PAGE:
Toxoplasmosis

-

Causes

  • Come into contact with cat feces that contain the parasite
  • Eat or drink contaminated food or water
  • Use contaminated knives, cutting boards or other utensils
  • Eat unwashed fruits and vegetables

Background

  • Toxoplasmosis is an infection that caused by a single-celled parasite called Toxoplasma gondii. The infection is most commonly acquired from contact with cats and their feces or with raw or under cooked meat.

Methods of acquiring

  • Contact with cats or cat feces
  • Eating raw or undercooked meat
  • Drinking raw milk from an infected goat (Goats can be an intermediate host for the parasite)

Effects

If a pregnant woman catches toxoplasmosis, her unborn baby can develop water on the brain or brain damage. It can also damage the baby’s eyes or other organs.

At birth, some babies affected by toxoplasmosis have no obvious problems. But these babies may develop symptoms during the next few months or years, such as:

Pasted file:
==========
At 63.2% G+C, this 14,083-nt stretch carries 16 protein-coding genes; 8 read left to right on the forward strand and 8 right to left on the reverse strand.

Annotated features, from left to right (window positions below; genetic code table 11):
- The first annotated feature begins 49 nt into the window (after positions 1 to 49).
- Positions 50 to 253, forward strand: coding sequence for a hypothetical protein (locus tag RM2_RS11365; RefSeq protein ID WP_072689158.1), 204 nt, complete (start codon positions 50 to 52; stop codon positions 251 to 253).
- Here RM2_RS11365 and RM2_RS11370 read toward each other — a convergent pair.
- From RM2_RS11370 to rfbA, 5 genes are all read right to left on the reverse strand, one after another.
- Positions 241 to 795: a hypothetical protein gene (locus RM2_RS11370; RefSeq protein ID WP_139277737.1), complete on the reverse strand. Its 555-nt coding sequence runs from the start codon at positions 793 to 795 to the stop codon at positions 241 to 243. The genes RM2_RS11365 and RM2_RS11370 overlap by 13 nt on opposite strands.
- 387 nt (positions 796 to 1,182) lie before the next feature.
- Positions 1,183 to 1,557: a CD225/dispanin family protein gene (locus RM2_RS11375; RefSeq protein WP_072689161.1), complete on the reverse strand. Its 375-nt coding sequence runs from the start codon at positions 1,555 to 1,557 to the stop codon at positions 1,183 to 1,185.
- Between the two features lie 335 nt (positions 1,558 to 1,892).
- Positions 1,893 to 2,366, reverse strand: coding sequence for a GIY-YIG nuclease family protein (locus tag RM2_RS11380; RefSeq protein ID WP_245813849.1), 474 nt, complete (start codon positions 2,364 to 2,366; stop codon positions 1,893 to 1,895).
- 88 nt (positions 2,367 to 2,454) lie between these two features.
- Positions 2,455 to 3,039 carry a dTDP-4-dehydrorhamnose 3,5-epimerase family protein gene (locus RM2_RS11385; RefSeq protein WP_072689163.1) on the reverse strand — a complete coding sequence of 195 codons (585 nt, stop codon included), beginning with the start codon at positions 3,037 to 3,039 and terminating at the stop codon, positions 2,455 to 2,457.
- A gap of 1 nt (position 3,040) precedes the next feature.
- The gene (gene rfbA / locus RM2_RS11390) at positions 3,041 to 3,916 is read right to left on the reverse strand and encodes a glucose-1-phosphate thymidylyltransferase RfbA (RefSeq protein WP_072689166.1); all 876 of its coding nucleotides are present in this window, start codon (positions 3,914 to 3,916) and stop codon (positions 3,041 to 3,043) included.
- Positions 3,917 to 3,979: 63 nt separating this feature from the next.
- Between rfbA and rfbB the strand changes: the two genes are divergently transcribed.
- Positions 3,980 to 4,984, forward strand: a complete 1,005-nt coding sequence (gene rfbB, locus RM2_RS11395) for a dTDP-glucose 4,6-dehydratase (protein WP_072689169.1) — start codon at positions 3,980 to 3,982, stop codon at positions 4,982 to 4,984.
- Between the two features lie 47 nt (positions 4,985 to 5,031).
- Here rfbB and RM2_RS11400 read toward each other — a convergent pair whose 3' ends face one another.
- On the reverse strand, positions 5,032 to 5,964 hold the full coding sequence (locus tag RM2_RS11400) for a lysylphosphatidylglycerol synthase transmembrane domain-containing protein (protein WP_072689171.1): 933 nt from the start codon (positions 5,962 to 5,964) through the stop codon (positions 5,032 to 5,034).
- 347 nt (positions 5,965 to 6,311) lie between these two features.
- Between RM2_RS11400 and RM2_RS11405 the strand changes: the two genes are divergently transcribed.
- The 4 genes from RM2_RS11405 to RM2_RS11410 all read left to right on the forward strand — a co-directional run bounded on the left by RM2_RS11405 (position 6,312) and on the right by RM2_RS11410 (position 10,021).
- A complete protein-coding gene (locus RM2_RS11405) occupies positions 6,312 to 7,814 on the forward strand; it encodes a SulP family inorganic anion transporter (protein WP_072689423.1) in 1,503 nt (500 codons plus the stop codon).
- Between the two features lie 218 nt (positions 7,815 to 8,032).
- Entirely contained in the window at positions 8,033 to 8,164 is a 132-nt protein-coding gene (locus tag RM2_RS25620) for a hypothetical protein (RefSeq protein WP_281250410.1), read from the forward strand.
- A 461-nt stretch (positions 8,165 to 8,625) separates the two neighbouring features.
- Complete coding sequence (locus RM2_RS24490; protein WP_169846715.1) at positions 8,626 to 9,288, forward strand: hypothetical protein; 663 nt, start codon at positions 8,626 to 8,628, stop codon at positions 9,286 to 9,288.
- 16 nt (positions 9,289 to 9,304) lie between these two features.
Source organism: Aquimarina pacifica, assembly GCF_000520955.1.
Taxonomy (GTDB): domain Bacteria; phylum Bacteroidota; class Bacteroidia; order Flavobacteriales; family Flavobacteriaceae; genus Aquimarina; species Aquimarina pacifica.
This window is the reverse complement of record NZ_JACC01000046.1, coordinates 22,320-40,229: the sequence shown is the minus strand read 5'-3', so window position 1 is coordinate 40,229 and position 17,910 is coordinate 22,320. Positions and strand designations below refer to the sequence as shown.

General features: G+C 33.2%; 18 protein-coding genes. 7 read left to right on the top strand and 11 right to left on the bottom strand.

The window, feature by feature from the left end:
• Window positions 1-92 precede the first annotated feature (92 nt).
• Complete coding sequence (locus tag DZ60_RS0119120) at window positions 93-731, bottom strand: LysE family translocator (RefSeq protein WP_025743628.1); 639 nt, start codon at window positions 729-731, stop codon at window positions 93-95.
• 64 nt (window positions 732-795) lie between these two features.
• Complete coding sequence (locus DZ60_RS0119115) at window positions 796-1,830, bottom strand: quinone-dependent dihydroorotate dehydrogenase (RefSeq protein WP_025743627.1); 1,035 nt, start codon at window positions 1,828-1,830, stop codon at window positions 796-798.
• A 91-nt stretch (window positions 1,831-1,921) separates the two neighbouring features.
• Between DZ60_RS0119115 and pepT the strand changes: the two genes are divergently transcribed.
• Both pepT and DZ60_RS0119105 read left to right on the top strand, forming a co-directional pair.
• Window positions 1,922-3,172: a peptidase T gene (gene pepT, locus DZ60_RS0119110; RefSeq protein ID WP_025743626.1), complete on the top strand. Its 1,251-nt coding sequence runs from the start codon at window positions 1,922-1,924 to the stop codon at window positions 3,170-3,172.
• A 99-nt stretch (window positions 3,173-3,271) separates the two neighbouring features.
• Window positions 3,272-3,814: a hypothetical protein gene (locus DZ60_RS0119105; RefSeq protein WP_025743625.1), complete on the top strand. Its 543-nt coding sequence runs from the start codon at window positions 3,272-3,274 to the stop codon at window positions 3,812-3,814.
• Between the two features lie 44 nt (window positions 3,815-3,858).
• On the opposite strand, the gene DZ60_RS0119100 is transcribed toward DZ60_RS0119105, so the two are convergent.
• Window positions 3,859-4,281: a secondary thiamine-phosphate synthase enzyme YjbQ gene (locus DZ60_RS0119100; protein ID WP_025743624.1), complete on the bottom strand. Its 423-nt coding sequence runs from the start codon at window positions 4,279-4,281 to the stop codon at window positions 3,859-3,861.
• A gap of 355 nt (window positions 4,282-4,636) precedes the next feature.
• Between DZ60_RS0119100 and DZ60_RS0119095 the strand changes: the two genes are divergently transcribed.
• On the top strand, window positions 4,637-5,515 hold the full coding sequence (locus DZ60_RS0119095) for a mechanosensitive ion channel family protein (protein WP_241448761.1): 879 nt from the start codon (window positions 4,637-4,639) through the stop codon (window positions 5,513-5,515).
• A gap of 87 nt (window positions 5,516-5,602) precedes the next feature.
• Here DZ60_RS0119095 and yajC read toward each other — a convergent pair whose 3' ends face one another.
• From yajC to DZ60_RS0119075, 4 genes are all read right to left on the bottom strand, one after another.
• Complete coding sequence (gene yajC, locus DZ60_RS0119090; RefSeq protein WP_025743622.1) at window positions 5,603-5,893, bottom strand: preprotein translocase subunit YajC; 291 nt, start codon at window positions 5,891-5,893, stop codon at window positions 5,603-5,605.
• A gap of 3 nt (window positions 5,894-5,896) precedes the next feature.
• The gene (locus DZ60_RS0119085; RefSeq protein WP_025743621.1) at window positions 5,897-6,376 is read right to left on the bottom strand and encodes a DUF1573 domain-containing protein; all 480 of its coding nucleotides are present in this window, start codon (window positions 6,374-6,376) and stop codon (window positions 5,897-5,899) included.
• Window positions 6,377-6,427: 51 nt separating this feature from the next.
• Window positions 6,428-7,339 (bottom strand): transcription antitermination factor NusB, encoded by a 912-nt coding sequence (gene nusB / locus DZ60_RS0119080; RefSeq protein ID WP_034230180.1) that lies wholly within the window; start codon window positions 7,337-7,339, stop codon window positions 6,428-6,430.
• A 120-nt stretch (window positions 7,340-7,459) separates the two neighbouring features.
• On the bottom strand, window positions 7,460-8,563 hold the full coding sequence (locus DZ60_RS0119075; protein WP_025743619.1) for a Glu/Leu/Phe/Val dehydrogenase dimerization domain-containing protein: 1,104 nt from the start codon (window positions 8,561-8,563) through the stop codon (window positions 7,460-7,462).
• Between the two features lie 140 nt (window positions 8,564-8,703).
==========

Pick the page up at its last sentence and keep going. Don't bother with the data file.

• damage to the eyes
  • hearing problems
  • learning difficulties

Ethinic

Studies estimate that 30–50% of the global population has been exposed to and may be chronically infected with T. gondii

Cure

  • For pregnant women or people who have weakened immune systems, drugs are available to treat the parasite that causes toxoplasmosis.

Prevention

  • wear gloves when gardening, particularly when handling soil
  • avoid eating raw or undercooked meat(lamb pork etc.)
  • Wash your hands before and after handling food
  • Wash all kitchenware thoroughly after preparing raw meat
  • always wash fruit and vegetables

Screening

  • If your doctor suspects you have the infection, you may have blood tests that check for antibodies to the parasite

Symptoms

  • Body aches
  • Swollen lymph nodes
  • Headache
  • Fever
  • Fatigue



Future

  • Ask you if your baby is showing any signs
  • if your baby shows certain sighs then they may suggest starting treatment
  • If your baby's test was positive then they might contact you to have additional testing
  • Follow-up test will involve rechecking your baby's blood signs of a recent toxoplasmosis infection
  • Your baby's doctor may also recommend that he or she have a thorough eye exam and CT scan or MRI scan of the brain since some babies with Toxoplasmosis have problems with their eyes and nervous system soon after birth